Germany’s Nord Stream Climbdown Should Put Ostpolitik to Rest

Change-through-rapprochement worked in the 1970s. Vladimir Putin’s Russia is different.

German chancellor Angela Merkel and Russian president Vladimir Putin deliver a news conference in Sochi, May 18, 2018
German chancellor Angela Merkel and Russian president Vladimir Putin deliver a news conference in Sochi, May 18, 2018 (Presidential Press and Information Office)

Frederick Studemann argues in the Financial Times that Germany’s Ostpolitik breathes its last in the Nord Stream 2 pipeline controversy.

Germany’s allies in Central European and North America have for years argued against the extension of the Baltic Sea pipeline, arguing — correctly — that it is a political project for Moscow. It doesn’t need the extra capacity. It wants to cut its dependence on Russia-wary transit states in Eastern Europe, most notably Ukraine.

1970s spirit

For Germany, the project, which doubles the capacity of the existing Nord Stream network, is an insurance policy against renewed conflict between Russia and its former Warsaw Pact vassals.

But, as Studemann points out, it is also informed by a 1970s spirit, when West German leaders argued that closer business relations with the communist bloc would inspire political change in the East.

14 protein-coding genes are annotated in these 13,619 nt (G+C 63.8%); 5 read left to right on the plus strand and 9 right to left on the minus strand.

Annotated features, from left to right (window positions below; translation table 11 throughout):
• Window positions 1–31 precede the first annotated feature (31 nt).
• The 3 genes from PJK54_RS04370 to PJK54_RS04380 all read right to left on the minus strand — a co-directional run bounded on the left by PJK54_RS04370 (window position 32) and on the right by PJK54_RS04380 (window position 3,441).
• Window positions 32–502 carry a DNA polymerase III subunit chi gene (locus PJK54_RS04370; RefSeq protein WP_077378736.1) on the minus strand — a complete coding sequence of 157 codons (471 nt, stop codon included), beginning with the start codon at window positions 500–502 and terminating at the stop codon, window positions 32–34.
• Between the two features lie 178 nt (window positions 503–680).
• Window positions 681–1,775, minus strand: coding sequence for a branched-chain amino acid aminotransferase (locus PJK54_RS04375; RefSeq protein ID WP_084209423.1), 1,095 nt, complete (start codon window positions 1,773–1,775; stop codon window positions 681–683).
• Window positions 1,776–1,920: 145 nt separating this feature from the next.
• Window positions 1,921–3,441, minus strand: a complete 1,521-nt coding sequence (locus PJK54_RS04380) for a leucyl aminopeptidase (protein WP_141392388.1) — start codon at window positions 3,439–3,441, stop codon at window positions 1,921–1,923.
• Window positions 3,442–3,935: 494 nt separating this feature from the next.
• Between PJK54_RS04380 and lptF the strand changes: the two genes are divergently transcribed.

A number of decisionmakers in Germany — in ministries, boardrooms and parts of the political establishment — see [Ostpolitik] as a successful model that is still relevant today. Cutting the “last cord” to Russia was not in the interests of Germany, opined one grandee of German punditry this week.

Climbdown

When France joined Central Europe and the United States in their resistance to Nord Stream 2, Germany relented. It has agreed to place the pipeline under EU market rules, which require the separation of ownership of the pipes from the supplier. And it announced plans to build two LNG terminals that could receive liquified natural gas from the United States.

It is not a total defeat for Germany. Nord Stream 2 will be completed. Gazprom, which would both own and operate the pipeline, is likely to challenge EU rules.

Times have changed

But it confirms what Studemann writes, and what I argued here in 2016: that Ostpolitik is not working.

The reason it did in the 1970s — when there were cultural and educational exchanges in addition to business ties that thawed relations with the Soviet Union and weakened Moscow’s ideological grip on Eastern Europe — was that East Germany and Russia sought Western recognition of the status quo in Eastern Europe.

The communists in East Germany desperately wanted to be taken seriously as a country. Before Ostpolitik, West Germany wouldn’t recognize them as anything more than a Soviet occupation zone.

Vladimir Putin is attempting the opposite from Soviet leaders: a revision of the post-Cold War order in Europe.

The dissolution of the Soviet Union and the Warsaw Pact left Europe whole and free. Now Russia is attacking the pillars on which a Europe whole-and-free is built: the EU, NATO, liberal democracy and the inviolability of national borders. Compromise and business-as-usual only encourage Putin to push harder.